Prosocial qualities like empathy, kindness, and compassion were once thought to be largely heritable, based on genetics such that one had more or less of these qualities at birth and this remained fixed over time. Evidence emerging over the last two and a half decades has transformed this notion.
Not only do human beings exhibit an impressive set of prosocial tendencies at or near birth, but these qualities develop and can be shaped by parents, educators, and the wider community through intentional efforts. In short, a new science is emerging that shows prosocial qualities associated with the “heart” are both natural to human beings and can be cultivated through education.
Thanks in part to the research of Mind & Life Institute-supported scientists (some of whom presented at the conference), prosocial capacities are now known to develop and interact with cognitive and emotional development. This shift in the understanding of human nature calls into question the traditional model of education, so often summarized as focused on the “3 Rs”—‘reading, writing, and arithmetic.’ The old model’s exclusive emphasis on the cognitive development of the child overlooked the role of the social and emotional skills in contributing not only to academic success, but nurturing qualities of human goodness.
Since the 1990s, a growing movement has developed to correct this omission, promoting an educational paradigm that has gained popularity worldwide called social and emotional learning (SEL). Proponents of SEL assert that intelligence has not only cognitive but also social, emotional, and even ethical components. These other kinds of skills and dispositions—such as the ability to regulate one’s emotions, to understand another person’s perspective, or to resolve conflicts peacefully—are as important, if not more important, they claim, than cognitive knowledge for producing happiness and success in the classroom, in the workplace, and in life.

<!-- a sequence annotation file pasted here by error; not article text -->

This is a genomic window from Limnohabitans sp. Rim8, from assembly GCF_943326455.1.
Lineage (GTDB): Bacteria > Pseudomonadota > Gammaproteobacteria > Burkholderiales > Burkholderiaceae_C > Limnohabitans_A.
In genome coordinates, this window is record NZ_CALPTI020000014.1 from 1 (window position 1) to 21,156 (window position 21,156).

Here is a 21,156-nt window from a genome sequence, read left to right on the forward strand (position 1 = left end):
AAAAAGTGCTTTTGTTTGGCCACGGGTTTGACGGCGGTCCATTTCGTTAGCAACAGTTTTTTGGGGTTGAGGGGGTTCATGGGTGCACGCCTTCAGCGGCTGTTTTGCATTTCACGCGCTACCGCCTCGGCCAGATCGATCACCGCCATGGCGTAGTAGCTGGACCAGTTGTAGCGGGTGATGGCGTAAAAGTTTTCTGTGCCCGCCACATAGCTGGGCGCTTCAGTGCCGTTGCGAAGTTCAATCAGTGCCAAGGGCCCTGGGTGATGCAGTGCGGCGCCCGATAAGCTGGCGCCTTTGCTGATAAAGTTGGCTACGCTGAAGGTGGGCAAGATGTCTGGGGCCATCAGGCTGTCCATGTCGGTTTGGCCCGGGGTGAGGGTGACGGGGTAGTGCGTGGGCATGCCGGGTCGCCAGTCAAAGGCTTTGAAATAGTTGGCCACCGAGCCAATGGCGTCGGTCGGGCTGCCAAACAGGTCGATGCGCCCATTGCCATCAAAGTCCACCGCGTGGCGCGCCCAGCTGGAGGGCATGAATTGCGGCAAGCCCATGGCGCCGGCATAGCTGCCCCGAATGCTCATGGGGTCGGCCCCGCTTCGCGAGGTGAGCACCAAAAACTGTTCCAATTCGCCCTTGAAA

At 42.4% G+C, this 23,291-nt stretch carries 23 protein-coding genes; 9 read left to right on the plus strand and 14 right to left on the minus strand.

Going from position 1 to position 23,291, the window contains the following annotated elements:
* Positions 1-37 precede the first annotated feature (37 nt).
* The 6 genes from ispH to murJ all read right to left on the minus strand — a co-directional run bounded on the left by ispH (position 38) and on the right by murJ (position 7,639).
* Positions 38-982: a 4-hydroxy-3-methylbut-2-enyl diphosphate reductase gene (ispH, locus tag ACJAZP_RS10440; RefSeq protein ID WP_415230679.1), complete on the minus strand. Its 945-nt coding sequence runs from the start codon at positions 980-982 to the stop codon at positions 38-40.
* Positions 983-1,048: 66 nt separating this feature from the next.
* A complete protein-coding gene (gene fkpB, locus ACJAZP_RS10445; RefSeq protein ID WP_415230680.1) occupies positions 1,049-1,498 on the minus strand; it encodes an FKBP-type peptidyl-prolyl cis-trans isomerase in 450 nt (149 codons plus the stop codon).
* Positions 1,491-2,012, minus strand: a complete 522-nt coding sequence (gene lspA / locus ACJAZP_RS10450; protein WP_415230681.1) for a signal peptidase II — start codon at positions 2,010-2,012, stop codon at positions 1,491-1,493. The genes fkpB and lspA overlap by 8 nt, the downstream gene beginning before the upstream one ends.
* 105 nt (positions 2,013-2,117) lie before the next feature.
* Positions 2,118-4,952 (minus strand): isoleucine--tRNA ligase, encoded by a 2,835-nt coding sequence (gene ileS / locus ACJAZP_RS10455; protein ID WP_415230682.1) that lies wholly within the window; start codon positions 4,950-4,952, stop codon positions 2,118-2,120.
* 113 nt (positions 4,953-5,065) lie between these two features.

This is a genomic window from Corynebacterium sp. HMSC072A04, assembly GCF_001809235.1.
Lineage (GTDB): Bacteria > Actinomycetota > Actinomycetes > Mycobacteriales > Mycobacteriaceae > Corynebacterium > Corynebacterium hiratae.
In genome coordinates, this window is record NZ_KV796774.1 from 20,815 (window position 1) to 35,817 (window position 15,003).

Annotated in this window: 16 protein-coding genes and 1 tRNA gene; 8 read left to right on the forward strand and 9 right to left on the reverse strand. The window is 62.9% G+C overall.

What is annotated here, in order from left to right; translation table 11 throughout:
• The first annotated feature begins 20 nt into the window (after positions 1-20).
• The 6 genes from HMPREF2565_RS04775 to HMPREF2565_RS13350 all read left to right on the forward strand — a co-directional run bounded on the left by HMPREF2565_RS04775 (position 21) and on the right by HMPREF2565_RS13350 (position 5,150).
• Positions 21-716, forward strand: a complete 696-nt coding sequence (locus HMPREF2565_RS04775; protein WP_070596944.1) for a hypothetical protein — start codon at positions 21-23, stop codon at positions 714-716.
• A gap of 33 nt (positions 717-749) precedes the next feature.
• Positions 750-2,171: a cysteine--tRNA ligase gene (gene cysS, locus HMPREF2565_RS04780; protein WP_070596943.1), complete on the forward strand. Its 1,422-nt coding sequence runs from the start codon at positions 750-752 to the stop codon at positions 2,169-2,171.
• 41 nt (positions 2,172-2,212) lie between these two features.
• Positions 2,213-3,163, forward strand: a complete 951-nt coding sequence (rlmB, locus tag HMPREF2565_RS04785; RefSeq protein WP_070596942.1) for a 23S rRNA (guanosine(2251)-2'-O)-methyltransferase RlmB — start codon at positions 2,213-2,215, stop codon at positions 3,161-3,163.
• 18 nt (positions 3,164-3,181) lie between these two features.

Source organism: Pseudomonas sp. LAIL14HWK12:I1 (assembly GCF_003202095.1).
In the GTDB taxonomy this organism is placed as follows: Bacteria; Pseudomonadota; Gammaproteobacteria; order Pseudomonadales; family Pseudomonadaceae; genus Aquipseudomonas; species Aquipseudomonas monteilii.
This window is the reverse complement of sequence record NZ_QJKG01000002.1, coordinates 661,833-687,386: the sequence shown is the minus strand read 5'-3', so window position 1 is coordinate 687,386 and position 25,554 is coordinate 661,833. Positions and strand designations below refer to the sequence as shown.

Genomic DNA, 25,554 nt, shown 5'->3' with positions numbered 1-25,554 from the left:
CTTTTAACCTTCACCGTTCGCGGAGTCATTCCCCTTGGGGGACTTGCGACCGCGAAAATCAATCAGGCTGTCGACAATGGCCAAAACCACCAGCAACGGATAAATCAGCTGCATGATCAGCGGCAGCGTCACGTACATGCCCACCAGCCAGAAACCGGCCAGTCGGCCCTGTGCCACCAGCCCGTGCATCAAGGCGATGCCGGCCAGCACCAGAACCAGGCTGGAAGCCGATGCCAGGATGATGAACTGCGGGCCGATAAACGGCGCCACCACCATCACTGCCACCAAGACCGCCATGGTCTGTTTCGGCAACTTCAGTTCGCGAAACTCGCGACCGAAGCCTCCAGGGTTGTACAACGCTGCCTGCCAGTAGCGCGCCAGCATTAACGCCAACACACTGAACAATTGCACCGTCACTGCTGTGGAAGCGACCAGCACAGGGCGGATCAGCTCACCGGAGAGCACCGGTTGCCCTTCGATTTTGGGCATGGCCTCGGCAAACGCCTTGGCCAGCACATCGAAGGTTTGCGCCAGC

“The rules for work are changing. We’re being judged by a new yardstick: not just by how smart we are, or by our training and expertise, but by how well we handle ourselves and each other… The new standard takes for granted having enough intellectual ability and technical know-how to do our jobs; it focuses instead on personal qualities, such as initiative and empathy, adaptability and persuasiveness… In other words, what matters is a different way of being smart.”
Daniel Goleman, Working with Emotional Intelligence
Increasingly in the United States and other nations, school districts, towns, and even states are incorporating these principles into legislation. To help children develop these skills, educators rely on innovative and evidence-based SEL frameworks, curricula, and training programs.
How Effective is SEL?